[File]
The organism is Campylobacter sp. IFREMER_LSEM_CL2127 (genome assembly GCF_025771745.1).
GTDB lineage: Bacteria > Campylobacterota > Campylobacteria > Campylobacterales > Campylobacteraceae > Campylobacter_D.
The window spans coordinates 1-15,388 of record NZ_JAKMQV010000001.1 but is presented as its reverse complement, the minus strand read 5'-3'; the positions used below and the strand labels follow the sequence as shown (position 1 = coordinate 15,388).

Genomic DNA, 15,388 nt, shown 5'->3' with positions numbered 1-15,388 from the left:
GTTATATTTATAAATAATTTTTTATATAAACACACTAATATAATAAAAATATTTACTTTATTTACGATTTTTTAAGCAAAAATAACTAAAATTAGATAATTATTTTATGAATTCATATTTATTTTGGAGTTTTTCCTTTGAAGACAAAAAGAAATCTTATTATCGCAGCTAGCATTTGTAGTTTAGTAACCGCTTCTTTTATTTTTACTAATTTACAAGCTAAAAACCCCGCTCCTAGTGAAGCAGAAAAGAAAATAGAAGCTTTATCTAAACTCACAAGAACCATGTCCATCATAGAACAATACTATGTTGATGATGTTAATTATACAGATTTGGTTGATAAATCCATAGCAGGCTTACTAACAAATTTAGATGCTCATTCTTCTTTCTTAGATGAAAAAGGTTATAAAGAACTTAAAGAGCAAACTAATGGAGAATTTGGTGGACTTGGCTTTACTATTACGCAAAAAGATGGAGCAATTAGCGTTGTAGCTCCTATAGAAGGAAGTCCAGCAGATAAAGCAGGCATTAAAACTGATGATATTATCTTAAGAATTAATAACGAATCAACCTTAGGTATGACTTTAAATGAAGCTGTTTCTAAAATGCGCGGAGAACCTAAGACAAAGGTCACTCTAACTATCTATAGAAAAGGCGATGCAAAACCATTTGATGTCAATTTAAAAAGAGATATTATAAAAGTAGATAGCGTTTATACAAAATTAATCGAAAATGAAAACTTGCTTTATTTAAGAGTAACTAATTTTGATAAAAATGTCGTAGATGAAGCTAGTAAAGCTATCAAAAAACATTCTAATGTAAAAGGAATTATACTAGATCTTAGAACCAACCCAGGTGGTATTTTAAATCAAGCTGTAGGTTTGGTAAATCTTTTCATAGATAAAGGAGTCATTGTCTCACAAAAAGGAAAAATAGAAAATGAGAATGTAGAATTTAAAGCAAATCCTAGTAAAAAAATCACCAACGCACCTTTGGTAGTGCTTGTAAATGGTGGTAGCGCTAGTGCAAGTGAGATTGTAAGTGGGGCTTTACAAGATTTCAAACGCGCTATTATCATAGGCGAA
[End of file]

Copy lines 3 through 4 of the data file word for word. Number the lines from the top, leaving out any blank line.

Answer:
The window spans coordinates 1-15,388 of record NZ_JAKMQV010000001.1 but is presented as its reverse complement, the minus strand read 5'-3'; the positions used below and the strand labels follow the sequence as shown (position 1 = coordinate 15,388).

Genomic DNA, 15,388 nt, shown 5'->3' with positions numbered 1-15,388 from the left: